News & Views

It's no longer safe to use a Debit Card

Security update for Financial Advisers and Paraplanners

13 Sep 2019

It's no longer safe to use a Debit Card

Every year, increasing millions of consumers are victims of scams and identity fraud. The worst-case scenario is when an identity thief drains your bank account, takes your property and sells or trades your sensitive information.

At a Google Conference, a young man posed a question that's often asked: “Given all the advancements in computing and technology, isn’t it harder for today’s criminals to steal your identity than it was back in the 1960s?” The answer: It’s not harder. In fact, it’s thousands of times easier today than it was then.

Identify thieves love technology because it gives them a convenient pathway to all the details of your life. Just think about all that’s available to you with just a few taps on your keyboard: Credit card reports, bank account numbers and personal and family details. It’s all there online.

So how do we significantly reduce our chances of being scammed? 

Never, ever use a debit card.  It turns out that a debit card has become the worst financial tool ever given to the consumer. Every time you use one, you put your money, your property and your bank accounts at risk.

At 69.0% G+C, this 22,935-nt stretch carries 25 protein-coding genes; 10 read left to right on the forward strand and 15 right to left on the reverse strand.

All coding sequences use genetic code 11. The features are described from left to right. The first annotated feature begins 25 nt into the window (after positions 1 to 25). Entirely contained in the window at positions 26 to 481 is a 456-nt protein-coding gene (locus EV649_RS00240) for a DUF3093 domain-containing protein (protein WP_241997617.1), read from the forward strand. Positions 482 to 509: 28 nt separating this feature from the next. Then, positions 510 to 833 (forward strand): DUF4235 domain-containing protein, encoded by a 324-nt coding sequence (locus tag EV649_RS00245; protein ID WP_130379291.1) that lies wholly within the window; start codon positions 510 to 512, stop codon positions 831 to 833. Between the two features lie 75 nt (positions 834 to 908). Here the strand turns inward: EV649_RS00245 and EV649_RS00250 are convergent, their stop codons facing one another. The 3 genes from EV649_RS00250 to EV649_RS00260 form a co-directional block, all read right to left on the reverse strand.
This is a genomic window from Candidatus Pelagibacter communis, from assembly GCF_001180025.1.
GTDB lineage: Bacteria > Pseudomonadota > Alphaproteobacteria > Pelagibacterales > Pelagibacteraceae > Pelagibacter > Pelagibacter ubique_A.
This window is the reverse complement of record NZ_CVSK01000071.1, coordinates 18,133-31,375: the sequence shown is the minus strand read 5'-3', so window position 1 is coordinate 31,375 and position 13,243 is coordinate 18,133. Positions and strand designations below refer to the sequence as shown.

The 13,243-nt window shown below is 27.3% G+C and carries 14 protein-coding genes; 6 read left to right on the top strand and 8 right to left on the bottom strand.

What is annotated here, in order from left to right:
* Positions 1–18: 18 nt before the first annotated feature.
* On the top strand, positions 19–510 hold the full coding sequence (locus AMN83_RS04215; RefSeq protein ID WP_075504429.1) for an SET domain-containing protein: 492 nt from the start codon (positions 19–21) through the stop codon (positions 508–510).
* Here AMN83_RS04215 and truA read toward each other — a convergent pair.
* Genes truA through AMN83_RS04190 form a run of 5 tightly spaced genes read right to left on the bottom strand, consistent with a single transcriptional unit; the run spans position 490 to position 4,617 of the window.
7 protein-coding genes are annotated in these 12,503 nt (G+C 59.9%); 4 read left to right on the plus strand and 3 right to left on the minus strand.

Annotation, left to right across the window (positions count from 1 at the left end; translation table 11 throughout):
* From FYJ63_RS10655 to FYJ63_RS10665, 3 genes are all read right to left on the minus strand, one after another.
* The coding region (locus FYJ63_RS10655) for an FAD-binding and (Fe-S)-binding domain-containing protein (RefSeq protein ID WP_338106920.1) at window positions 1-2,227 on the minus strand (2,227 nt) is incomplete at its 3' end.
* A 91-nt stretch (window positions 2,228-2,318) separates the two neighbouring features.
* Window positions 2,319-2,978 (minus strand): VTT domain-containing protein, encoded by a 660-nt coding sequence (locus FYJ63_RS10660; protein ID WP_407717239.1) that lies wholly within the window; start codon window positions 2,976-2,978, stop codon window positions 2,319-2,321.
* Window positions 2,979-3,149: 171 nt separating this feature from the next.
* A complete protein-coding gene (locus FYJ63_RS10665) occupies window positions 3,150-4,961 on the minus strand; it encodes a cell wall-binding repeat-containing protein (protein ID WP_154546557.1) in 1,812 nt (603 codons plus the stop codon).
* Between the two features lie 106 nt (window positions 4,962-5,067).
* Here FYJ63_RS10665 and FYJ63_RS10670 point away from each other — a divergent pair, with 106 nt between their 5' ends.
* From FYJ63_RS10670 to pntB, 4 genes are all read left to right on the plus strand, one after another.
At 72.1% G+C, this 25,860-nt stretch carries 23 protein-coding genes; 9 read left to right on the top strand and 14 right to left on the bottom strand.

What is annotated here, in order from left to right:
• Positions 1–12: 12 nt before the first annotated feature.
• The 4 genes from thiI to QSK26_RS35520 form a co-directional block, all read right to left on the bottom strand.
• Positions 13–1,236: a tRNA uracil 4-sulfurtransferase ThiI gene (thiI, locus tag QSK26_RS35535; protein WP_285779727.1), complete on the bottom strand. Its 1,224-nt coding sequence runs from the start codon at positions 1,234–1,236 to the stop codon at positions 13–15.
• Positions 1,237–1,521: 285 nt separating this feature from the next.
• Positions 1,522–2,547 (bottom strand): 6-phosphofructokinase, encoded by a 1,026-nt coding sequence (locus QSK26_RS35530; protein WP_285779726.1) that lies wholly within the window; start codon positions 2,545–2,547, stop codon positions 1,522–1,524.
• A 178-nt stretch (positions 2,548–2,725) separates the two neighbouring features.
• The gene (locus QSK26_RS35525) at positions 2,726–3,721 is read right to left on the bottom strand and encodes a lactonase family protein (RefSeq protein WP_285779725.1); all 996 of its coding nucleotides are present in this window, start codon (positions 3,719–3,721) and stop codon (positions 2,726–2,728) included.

Instead, we must all now use credit cards. With credit cards, the law limits our liability if there’s an unauthorised use of our card.

When we use a credit card, we're spending the Credit Card Company’s money, every day until we pay the bill at the end of the month. Meanwhile, our money is safely held in our bank account.

When there's the next large data breach and a criminal steals your credit card details and charges £100,000 to it, you're protected and your credit card company will cancel the card and send a new one within the next couple of days. You won't be responsible for any fraudulent purchases made. 

If the same thing happens and the criminals get your debit card information, however, you could lose all the money in your bank account and have a difficult and lengthy time trying to recover it.  

Switch to using a Credit Card as soon as possible, but you must pay it off, in full, every month. The best way do this is to set up a Direct Debit with the Credit Card Company, so the full amount owed is automatically deducted from your Bank Account each month.

Phil Goodenough


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